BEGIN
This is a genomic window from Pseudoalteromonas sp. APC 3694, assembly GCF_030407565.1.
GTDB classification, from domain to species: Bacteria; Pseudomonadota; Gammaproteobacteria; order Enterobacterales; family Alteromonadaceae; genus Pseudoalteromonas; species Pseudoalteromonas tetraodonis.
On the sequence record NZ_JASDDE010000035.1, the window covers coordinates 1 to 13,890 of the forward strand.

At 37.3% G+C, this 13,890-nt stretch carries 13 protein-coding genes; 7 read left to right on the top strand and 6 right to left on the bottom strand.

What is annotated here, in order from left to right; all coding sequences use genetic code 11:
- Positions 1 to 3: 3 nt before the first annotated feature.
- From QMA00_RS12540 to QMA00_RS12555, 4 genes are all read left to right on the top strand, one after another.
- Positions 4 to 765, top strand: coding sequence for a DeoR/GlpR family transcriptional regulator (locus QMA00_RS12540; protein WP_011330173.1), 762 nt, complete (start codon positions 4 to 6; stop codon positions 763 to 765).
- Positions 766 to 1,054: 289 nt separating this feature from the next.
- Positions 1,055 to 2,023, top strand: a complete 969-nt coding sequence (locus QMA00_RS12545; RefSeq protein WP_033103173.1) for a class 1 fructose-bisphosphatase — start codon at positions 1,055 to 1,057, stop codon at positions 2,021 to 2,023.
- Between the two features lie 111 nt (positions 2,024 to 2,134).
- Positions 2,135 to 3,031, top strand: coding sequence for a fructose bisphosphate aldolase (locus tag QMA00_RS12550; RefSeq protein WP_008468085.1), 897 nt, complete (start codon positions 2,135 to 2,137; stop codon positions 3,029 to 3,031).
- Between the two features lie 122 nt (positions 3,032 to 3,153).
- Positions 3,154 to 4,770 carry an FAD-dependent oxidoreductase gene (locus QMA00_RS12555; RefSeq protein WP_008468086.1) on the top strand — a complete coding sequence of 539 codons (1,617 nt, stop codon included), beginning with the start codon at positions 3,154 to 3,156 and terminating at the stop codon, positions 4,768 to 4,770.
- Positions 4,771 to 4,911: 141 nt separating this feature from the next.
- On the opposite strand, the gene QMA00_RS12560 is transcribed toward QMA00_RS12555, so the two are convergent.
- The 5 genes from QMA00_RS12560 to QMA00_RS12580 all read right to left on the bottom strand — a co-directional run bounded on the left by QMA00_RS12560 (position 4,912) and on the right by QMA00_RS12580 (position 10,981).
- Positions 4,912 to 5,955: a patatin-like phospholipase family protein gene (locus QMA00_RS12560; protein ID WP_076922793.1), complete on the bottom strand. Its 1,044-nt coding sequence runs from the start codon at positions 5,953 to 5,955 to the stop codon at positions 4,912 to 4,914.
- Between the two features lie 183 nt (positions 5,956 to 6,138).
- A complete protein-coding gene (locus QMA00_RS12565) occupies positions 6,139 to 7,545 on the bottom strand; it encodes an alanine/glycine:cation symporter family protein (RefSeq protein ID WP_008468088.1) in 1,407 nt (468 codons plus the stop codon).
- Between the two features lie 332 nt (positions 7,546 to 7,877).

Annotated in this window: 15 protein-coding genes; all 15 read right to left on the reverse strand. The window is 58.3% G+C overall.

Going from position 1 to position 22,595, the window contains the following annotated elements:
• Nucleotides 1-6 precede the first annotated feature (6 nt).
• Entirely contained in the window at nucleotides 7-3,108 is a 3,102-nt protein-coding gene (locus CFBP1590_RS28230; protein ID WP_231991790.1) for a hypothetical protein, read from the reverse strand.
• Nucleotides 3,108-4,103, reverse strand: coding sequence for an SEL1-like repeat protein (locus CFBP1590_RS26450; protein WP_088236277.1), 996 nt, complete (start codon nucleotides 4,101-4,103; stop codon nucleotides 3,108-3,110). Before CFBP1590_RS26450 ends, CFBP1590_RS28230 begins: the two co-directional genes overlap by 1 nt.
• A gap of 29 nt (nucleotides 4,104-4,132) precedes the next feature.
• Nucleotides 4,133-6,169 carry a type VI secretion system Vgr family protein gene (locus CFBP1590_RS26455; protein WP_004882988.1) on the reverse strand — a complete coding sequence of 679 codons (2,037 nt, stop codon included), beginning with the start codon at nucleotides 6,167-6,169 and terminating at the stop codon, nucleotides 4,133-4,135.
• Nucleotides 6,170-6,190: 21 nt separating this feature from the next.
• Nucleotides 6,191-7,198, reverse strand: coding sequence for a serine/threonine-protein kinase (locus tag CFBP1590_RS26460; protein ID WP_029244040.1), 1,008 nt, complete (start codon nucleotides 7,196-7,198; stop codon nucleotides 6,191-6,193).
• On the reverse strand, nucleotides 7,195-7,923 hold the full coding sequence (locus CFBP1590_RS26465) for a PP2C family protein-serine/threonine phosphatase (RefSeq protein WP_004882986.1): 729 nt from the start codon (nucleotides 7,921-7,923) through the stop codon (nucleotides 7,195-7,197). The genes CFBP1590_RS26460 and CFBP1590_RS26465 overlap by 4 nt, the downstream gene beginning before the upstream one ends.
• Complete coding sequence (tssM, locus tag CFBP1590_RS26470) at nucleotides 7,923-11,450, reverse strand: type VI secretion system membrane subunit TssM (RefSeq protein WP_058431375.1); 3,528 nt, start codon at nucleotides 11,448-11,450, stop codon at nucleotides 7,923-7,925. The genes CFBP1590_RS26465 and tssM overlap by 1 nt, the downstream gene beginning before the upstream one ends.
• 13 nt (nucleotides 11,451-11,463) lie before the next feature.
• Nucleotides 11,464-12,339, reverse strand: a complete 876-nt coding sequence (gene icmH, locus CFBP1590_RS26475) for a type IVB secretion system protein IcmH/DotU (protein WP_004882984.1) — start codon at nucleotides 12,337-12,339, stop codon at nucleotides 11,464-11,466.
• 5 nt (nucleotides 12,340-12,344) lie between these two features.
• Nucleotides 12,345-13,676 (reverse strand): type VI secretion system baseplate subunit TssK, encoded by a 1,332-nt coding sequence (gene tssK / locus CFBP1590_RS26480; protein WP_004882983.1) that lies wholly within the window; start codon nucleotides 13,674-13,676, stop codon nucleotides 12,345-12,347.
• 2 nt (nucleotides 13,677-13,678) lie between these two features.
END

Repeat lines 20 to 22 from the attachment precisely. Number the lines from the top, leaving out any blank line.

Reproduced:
- A complete protein-coding gene (locus QMA00_RS12565) occupies positions 6,139 to 7,545 on the bottom strand; it encodes an alanine/glycine:cation symporter family protein (RefSeq protein ID WP_008468088.1) in 1,407 nt (468 codons plus the stop codon).
- Between the two features lie 332 nt (positions 7,546 to 7,877).

Annotated in this window: 15 protein-coding genes; all 15 read right to left on the reverse strand. The window is 58.3% G+C overall.